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<?xml version="1.0" encoding="Windows-1252"?>
<title>Compilation Options For SQLite</title>

<h1>1.0 Compilation Options For SQLite</h1>

<p>
For most purposes, SQLite can be built just fine using the default
compilation options. However, if required, the compile-time options
documented below can be used to 
<a href="#omitfeatures">omit SQLite features</a> (resulting in
a smaller compiled library size) or to change the
<a href="#defaults">default values</a> of some parameters.
</p>

<p>
Every effort has been made to ensure that the various combinations
of compilation options work harmoniously and produce a working library.
Nevertheless, it is strongly recommended that the SQLite test-suite
be executed to check for errors before using an SQLite library built
with non-standard compilation options.
</p>
<a name="defaults"></a>
<h2>1.1 Options To Set Default Parameter Values</h2>

<tcl>
proc COMPILE_OPTION {name text} {
  if {[regexp {SQLITE_([A-Z0-9_]+)} $name all label]} {
    hd_fragment [string tolower $label]
    hd_keywords $all
  }
  if {[regexp {^YY([A-Z0-9_]+)} $name all label]} {
    hd_fragment [string tolower $all]
    hd_keywords $all
  }
  hd_puts <p><b>$name</b></p>
  regsub -all "\n\\s*\n" $text "</p>\n\n<p>" text
  hd_resolve <blockquote><p>$text</p></blockquote>
}

COMPILE_OPTION {SQLITE_DEFAULT_AUTOVACUUM=<i>&lt;1 or 0&gt;</i>} {
  This macro determines if SQLite creates databases with the 
  [auto_vacuum] flag set by default. The default value is 0 
  (do not create auto-vacuum databases). In any case the
  compile-time default may be overridden by the 
  [PRAGMA auto_vacuum] command.
}

COMPILE_OPTION {SQLITE_DEFAULT_CACHE_SIZE=<i>&lt;pages&gt;</i>} {
  This macro sets the default size of the page-cache for each attached
  database, in pages. This can be overridden by the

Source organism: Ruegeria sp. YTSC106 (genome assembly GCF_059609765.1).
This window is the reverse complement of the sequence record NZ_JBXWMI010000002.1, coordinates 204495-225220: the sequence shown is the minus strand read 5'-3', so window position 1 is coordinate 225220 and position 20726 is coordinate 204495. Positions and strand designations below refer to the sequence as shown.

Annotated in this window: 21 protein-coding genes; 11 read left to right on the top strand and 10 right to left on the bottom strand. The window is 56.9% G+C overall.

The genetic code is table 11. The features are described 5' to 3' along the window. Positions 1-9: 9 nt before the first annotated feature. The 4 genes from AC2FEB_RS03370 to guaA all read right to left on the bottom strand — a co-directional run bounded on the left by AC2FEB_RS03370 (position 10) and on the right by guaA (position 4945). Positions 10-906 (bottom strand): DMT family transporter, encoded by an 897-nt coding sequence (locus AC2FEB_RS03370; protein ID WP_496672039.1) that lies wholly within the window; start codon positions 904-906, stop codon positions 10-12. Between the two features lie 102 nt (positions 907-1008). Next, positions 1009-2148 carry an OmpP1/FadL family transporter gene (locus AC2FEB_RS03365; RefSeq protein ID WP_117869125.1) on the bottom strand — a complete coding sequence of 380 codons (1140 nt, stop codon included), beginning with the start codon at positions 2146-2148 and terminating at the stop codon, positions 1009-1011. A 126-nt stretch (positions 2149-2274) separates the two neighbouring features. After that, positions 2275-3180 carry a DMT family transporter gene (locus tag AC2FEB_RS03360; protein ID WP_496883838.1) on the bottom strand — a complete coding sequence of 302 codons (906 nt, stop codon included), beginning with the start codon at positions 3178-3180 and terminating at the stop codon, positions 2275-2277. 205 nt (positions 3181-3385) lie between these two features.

[PRAGMA cache_size] command. The default value is 2000.
}

COMPILE_OPTION {SQLITE_DEFAULT_FILE_FORMAT=<i>&lt;1 or 4&gt;</i>} {
  The default schema-level file format used by SQLite when creating
  new database files is set by this macro.  The file formats are all
  very similar.  The difference between formats 1 and 4 is that format
  4 understands descending indices and has a tighter encoding for
  boolean values.

  SQLite (as of [version 3.6.0]) can read and write any file format
  between 1 and 4.  But older versions of SQLite might not be able to
  read formats greater than 1.  So that older versions of SQLite will
  be able to read and write database files created by newer versions
  of SQLite, the default file format is set to 1 for maximum
  compatibility.

  The file format for a new database can be set at runtime using
  the [PRAGMA legacy_file_format] command.
}

COMPILE_OPTION {SQLITE_DEFAULT_JOURNAL_SIZE_LIMIT=<i>&lt;bytes&gt;</i>} {
  This option sets the size limit on rollback journal files in
  [journal_mode pragma | persistent journal mode].  When this 
  compile-time option is omitted there is no upper bound on the
  size of the rollback journal file.  The journal file size limit
  can be changed at run-time using the [journal_size_limit pragma].
}

COMPILE_OPTION {SQLITE_DEFAULT_MEMSTATUS=<i>&lt;1 or 0&gt;</i>} {
  This macro is used to determine whether or not the features enabled and
  disabled using the SQLITE_CONFIG_MEMSTATUS argument to [sqlite3_config()]
  are available by default. The default value is 1 ([SQLITE_CONFIG_MEMSTATUS]
  related features enabled).
}

COMPILE_OPTION {SQLITE_DEFAULT_PAGE_SIZE=<i>&lt;bytes&gt;</i>} {
  This macro is used to set the default page-size used when a
  database is created. The value assigned must be a power of 2. The
  default value is 1024. The compile-time default may be overridden at 
  runtime by the [PRAGMA page_size] command.
}

COMPILE_OPTION {SQLITE_DEFAULT_TEMP_CACHE_SIZE=<i>&lt;pages&gt;</i>} {
  This macro sets the default size of the page-cache for temporary files
  created by SQLite to store intermediate results, in pages. It does
  not affect the page-cache for the temp database, where tables created